Monday, 5 July 2010

Romans vs Samnites

After the humiliating defeat of the Caudine Forks in 321bc, Rome remained at peace with the Samnites. But the people of Rome were eager for revenge and, in 316, saw an opportunity when several cities in Apulia rebelled against the Samnites.

The Romans sent one army to Apulia to aid the rebels while a second force marched south towards the Greek cities of Campania in the hope that they too would rebel. These Greeks, however, preferred to be ruled by the Samnites who they knew interfered little in their laws and customs. They kept the  Roman army in bottled up while a striking force of Samnites headed north into Latium. The speed of the Samnite advance took the Romans completely by surprise and a force sent out to hold the road north was wiped out. The Senate sent orders that the Latin army guarding the Liris Valley should fall back to face this Samnite army, but this merely made matters worse as a new Samnite army was able to march across the Liris and head north to join up with their comrades.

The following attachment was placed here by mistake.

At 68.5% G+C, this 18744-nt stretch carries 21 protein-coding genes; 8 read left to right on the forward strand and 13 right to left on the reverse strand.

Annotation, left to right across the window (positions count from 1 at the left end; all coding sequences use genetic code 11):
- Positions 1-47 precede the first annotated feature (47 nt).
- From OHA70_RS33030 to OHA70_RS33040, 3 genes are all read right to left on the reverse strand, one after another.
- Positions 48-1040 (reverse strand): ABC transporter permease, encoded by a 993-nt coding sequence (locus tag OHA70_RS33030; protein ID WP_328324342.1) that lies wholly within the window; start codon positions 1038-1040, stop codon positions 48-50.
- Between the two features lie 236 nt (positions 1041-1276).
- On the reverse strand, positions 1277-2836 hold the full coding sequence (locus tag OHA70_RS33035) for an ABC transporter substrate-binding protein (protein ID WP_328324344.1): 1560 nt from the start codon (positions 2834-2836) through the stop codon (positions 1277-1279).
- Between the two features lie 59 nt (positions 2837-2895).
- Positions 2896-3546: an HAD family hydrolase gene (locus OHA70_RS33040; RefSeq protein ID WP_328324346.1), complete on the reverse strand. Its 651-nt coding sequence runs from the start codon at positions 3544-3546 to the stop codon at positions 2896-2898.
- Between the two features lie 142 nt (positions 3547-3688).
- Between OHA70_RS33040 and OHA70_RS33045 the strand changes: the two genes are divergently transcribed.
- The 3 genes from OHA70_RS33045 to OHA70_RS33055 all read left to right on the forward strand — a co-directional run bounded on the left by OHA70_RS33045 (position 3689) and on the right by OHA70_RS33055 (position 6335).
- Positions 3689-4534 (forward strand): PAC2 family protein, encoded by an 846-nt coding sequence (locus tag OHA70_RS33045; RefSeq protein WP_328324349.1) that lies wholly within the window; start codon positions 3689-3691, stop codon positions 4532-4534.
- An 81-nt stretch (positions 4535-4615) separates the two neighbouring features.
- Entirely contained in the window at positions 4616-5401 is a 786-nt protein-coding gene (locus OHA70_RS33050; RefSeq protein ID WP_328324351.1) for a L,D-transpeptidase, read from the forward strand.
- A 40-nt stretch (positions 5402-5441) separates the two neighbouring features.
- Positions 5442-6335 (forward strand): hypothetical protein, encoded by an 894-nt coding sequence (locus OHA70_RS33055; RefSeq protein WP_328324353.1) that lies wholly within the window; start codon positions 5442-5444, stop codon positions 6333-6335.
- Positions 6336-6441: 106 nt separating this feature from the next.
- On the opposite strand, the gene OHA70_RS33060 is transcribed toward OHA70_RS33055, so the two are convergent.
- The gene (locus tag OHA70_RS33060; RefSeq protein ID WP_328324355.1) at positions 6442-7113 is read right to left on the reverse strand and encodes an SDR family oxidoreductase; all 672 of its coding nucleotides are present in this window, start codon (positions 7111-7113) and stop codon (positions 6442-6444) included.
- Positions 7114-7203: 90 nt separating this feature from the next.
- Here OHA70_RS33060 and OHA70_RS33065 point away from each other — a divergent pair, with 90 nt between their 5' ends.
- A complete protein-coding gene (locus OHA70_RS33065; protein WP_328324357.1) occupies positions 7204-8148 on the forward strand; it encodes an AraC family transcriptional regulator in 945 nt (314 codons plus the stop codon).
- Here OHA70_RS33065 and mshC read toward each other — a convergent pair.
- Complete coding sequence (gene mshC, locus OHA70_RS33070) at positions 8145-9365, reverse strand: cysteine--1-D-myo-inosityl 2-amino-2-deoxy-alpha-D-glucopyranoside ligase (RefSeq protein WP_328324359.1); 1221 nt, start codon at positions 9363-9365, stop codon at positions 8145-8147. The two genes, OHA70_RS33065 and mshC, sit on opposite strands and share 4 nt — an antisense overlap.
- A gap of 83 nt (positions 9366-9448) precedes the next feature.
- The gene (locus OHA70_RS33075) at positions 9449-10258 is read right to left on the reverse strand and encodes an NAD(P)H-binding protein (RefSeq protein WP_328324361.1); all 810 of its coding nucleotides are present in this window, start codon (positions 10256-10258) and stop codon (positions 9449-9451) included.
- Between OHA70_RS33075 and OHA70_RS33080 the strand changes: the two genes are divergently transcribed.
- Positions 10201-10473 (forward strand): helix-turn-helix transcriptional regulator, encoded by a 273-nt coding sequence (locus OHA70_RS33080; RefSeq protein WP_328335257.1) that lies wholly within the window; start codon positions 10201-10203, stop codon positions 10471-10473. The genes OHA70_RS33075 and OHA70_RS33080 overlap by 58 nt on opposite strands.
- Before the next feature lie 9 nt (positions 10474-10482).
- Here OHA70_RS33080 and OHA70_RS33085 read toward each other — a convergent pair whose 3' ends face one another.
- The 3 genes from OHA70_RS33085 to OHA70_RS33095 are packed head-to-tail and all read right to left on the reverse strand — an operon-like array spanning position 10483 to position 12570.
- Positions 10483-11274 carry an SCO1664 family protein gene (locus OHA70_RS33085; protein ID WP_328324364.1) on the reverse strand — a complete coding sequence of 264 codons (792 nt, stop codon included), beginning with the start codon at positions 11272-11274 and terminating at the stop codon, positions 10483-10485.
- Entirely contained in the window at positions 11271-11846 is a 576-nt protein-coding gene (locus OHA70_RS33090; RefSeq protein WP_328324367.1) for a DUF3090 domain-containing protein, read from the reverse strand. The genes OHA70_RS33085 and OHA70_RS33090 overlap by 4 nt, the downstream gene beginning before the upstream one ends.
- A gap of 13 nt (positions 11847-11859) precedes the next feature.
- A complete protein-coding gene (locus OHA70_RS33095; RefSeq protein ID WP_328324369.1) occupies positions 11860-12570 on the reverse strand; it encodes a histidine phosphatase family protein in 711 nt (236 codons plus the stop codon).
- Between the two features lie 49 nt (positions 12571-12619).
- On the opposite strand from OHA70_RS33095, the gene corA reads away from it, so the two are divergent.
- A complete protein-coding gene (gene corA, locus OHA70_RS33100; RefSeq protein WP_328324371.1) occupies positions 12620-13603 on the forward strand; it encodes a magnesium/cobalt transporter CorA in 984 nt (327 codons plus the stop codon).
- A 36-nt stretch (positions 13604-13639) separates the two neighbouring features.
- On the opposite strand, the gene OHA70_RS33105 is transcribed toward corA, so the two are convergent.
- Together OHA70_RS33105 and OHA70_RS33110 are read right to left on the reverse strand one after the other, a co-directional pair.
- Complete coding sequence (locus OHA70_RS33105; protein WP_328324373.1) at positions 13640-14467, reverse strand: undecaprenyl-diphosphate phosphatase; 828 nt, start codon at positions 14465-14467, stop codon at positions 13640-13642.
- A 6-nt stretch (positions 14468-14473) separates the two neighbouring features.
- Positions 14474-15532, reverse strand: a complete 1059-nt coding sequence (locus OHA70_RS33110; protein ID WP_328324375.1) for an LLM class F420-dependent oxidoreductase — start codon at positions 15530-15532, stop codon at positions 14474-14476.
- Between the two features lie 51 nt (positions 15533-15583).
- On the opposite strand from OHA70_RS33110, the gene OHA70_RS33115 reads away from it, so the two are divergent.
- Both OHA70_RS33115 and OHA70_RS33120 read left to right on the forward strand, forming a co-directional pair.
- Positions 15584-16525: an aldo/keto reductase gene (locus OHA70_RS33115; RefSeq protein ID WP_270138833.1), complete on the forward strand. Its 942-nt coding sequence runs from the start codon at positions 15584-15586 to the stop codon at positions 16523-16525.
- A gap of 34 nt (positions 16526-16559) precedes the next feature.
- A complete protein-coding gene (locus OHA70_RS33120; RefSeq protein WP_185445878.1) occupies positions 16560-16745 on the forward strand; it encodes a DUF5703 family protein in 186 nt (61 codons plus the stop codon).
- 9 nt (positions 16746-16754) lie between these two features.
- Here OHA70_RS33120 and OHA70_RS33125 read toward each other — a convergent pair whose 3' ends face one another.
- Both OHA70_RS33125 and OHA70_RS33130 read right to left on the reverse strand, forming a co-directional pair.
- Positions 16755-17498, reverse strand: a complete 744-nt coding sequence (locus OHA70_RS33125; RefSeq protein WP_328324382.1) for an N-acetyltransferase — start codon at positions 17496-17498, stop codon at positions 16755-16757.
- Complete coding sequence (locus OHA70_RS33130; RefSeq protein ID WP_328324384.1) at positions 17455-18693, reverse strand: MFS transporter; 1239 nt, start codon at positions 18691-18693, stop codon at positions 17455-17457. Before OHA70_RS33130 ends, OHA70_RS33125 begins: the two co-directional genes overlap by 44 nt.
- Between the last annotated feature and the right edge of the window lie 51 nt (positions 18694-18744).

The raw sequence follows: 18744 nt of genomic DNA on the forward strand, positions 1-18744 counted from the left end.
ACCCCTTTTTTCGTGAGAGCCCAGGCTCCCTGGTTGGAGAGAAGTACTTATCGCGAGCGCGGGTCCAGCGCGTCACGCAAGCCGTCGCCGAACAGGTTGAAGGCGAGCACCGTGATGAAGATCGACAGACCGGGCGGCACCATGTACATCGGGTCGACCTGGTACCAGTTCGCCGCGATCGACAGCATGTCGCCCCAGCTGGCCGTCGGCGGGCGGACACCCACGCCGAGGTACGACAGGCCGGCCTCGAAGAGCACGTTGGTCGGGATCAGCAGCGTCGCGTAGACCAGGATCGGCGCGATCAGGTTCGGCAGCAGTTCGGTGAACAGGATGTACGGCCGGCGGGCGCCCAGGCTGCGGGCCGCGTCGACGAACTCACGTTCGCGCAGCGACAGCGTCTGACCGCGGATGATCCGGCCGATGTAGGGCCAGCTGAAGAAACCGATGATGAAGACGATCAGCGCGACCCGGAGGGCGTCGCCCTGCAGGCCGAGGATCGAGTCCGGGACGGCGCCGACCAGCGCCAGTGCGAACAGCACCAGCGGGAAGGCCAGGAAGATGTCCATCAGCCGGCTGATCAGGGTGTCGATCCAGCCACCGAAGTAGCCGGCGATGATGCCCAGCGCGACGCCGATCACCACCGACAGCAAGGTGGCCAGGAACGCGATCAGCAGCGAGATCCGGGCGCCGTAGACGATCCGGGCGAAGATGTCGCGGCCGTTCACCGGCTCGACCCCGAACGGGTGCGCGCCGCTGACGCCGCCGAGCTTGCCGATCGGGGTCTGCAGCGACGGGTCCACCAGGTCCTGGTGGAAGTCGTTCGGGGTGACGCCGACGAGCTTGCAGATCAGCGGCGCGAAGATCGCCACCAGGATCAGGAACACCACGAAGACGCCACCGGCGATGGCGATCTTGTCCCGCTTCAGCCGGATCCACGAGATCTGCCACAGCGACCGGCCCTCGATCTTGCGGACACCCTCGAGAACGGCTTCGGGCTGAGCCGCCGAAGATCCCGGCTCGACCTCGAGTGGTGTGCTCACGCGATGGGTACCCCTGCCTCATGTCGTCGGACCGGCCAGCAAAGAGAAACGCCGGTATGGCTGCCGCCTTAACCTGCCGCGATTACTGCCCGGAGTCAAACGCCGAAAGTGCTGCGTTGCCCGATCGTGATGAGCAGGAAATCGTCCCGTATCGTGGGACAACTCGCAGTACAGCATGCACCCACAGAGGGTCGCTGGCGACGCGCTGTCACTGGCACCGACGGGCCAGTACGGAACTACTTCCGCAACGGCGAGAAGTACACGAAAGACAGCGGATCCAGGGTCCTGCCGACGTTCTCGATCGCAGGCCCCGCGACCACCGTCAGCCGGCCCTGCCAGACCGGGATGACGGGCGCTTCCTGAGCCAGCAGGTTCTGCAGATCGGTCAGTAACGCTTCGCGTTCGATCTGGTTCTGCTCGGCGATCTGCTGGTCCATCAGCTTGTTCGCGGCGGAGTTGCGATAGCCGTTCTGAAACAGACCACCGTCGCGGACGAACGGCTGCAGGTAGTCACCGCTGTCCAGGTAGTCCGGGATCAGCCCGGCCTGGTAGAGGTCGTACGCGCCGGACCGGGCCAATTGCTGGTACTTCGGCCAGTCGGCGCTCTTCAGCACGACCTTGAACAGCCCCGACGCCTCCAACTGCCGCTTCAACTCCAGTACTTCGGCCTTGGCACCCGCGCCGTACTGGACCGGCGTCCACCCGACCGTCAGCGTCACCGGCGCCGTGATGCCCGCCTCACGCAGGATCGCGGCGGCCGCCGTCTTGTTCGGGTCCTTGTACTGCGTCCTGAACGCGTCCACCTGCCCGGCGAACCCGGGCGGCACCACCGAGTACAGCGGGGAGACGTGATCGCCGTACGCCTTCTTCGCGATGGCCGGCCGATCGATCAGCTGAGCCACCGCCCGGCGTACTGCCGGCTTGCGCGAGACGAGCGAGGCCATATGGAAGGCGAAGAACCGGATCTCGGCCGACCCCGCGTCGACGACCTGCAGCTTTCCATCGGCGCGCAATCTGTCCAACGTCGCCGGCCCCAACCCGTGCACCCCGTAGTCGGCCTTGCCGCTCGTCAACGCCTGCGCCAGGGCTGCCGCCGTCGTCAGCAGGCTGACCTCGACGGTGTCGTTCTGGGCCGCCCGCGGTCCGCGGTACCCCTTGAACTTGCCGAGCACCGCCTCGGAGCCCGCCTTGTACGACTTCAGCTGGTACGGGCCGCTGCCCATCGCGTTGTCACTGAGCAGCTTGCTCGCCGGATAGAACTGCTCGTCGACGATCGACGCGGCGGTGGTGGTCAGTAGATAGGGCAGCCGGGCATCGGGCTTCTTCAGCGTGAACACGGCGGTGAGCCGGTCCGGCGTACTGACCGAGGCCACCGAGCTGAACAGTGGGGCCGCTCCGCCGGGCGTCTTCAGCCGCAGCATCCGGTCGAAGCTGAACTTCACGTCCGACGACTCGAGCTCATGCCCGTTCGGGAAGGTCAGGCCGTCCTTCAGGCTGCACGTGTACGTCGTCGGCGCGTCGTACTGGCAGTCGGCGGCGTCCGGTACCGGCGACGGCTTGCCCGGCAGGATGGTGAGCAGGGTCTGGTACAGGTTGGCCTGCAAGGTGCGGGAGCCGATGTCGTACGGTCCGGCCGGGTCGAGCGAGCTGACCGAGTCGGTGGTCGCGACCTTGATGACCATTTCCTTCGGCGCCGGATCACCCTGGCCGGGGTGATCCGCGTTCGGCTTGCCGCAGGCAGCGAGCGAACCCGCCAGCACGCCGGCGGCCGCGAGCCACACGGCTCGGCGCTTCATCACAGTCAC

The Samnites were just 20 miles from Rome when they learned that a large Greek fleet carrying an army from Sparta had arrived in Taranto. Fearing the army was about to invade their homeland, the Samnites turned back and hurried south, only to find the Greeks had sailed on to Sicily. Two years later several Etruscan cities joined the Samnite cause and declared war on Rome. Rome managed to disrupt communications between the Samnites and the Etruscans to such an extent that co-operation between the two was impossible. The Etruscan armies were defeated piecemeal and their cities captured. The war returned to the desultory skirmishing and futile manoeuvres of the first years of conflict. In 304bc, both sides having failed in their objectives, peace was made between the Romans and the Samnites. 

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